Such behavior exacerbates the trauma that many of our students of color already have in relation to uniformed officials. Further, these actions make their jobs as students, and my job as a teacher, all the more difficult, as they take us away from our academic work.

Scott Wolf, principal, North High School

When we have safety situations that require us to work with police at North, students and families are supported much better by our SRO in [the] building because she knows our community than when she is not present and we call DPD to have officers respond. 

I am more concerned about families and students not being supported as well if SROs are removed from schools. In addition, SROs bring back perspective to DPD at the school level that would be lost if they are no longer in our buildings working with our youth.

Anders Benson, teacher, Denver Montessori Junior Senior High School

My students — particularly my Black, Indigenous, and students of color — continually express feeling unsafe in our school environment when police are present. How can students build meaningful learning partnerships and relationships with teachers and peers while they are experiencing these day-to-day traumas? 

We remember the calls from Parkland students to not turn our schools into prison-like spaces. To continue this relationship would be to further justify brutal acts of violence upon the school community, and to further impede students’ learning, while creating traumatic events. 

Bobby Thomas, principal, South High School

This is a difficult email to send considering what is currently happening within our country, and also how I have been personally targeted as a person of color by police outside of school settings both as an adolescent and as an adult.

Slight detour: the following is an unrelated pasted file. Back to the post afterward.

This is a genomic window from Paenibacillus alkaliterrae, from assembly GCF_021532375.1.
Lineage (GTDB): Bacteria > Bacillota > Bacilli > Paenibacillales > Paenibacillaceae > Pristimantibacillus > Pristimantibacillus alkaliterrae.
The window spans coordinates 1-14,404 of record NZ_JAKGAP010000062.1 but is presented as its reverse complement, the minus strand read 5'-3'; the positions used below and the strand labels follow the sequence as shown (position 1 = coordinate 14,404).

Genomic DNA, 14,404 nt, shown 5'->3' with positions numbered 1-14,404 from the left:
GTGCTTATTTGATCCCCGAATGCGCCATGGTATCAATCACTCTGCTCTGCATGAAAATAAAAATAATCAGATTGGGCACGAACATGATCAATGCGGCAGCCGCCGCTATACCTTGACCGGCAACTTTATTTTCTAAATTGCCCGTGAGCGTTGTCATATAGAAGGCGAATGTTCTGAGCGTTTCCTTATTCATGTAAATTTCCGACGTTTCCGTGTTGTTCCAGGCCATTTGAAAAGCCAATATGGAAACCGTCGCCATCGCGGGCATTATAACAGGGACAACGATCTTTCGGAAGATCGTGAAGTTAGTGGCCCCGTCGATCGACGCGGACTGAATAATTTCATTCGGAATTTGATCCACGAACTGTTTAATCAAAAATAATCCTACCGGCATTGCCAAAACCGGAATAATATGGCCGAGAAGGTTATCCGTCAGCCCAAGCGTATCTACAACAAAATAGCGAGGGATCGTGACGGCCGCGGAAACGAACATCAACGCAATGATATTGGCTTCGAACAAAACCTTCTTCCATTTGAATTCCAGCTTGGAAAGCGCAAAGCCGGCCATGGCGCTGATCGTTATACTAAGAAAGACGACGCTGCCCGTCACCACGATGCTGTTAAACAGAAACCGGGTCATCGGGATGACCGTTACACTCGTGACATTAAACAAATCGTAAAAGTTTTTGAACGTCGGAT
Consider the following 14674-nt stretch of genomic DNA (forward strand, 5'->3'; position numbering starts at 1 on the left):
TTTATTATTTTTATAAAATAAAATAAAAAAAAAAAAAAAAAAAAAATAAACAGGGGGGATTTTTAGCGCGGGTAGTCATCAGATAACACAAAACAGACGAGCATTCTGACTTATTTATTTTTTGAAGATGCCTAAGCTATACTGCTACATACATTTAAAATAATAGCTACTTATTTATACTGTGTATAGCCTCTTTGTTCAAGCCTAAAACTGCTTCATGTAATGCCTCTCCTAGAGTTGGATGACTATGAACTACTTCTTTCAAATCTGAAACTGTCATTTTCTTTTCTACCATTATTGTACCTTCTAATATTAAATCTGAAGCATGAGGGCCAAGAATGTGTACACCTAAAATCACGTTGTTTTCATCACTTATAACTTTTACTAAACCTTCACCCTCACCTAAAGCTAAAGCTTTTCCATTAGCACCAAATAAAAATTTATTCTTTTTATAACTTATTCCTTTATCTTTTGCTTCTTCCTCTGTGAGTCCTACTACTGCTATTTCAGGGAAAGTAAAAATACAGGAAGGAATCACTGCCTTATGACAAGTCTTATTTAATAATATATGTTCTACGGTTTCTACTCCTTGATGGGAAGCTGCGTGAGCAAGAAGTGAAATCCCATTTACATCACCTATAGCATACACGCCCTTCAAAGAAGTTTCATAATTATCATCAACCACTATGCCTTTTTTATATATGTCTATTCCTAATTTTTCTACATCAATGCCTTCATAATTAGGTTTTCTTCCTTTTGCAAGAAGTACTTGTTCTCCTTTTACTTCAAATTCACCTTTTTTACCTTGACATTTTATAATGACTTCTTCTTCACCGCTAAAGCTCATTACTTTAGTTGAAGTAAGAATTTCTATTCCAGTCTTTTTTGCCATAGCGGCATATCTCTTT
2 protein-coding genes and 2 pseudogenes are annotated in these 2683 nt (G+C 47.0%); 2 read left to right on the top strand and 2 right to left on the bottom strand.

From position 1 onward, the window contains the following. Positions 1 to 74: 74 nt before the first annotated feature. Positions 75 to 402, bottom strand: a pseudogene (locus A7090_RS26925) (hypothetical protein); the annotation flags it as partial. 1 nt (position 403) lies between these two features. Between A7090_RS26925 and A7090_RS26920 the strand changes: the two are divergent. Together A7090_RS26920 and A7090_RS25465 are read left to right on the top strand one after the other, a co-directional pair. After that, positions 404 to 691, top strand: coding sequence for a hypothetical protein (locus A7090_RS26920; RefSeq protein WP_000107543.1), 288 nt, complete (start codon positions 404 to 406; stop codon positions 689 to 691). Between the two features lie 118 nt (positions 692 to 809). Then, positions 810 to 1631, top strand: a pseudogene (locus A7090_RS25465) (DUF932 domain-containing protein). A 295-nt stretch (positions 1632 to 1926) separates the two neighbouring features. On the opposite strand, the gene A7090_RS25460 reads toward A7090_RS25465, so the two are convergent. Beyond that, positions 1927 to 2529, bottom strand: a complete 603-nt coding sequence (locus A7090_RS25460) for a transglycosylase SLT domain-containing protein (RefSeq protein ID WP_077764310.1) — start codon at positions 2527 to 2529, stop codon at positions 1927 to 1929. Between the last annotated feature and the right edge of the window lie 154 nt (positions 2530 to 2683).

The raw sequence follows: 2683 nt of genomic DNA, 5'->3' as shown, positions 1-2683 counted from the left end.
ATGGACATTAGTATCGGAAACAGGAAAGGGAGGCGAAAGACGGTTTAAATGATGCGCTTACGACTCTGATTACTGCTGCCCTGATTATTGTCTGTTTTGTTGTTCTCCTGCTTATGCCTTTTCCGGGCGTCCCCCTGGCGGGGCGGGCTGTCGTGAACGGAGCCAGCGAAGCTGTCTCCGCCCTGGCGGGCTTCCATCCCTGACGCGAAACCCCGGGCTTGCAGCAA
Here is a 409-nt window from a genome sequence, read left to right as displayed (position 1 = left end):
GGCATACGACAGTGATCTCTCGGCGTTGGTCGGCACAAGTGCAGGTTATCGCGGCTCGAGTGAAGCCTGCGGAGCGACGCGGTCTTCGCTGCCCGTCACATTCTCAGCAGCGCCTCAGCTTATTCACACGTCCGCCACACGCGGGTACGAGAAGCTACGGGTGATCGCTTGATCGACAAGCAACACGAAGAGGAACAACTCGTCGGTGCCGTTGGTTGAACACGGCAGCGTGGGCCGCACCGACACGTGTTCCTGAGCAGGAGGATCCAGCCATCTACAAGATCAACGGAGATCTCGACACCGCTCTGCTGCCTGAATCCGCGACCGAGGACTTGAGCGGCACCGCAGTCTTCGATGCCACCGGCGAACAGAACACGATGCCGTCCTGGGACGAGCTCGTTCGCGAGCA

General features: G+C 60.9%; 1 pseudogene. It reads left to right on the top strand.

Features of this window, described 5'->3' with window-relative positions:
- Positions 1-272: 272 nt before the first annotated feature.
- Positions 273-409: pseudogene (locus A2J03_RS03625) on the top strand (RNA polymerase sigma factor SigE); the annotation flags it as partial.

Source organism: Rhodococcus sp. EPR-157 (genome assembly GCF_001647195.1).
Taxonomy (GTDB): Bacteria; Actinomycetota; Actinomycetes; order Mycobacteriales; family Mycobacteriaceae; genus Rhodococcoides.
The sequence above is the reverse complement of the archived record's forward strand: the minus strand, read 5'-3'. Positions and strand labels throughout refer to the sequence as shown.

In my 20-plus years of education, I have many examples of where SROs must be a part of secondary schools. They are trained and they play a vital role in community engagement. They help many students of color understand that not all police are racist or profile people of color. In fact, many of the SROs I have worked with have been Black or Brown. They talk with students and build relationships based on similar experiences they had growing up where they also were targeted by police. In fact, they became police because of negative encounters they had.

When safety situations arise within school settings and the SRO is not in the building, responding officers show up with a chip on their shoulder and treat not only students but the school personnel as if we are an inconvenience for calling dispatch or 911. In fact, I have had to file reports of discrimination against DPD and responding police because of how they treated staff and students. This has never happened with an SRO I worked with.

Shane Knight, principal, Knapp Elementary School

In my seven years at Knapp, I have seen DPD officers in my building nearly every week making

positive connections with kids. Officers eat lunch with students, dance, play soccer and four-square at recess, give high-fives, allow kids to sit in their squad cars — in the front seat, behind the wheel. 

I’ve seen officers sit with me and a parent with active warrants [and] help the parent find resources so he doesn’t abuse his wife. I’ve seen officers help counsel parents on how to help their middle school son separate from the gang he’s begun to join. I’ve seen officers deliver news that a parent has died in a car accident. I’ve had officers call me to help a parent who has been in a fight in a McDonald’s parking lot. 

Not once have I seen an officer threaten the use of force with a student or parent regardless of the situation. Just this spring I met with DPD leaders seeking ways to open communications with community members who have great fear of deportation.

If we as leaders in DPS seek to change the nature of the relationship between the Denver Police and our students, then we must lead by example – we must build bridges rather than erect walls. Only by nurturing a collaborative relationship can we humanize one another. Only when we see the “other” as a human can we begin to understand the “other.”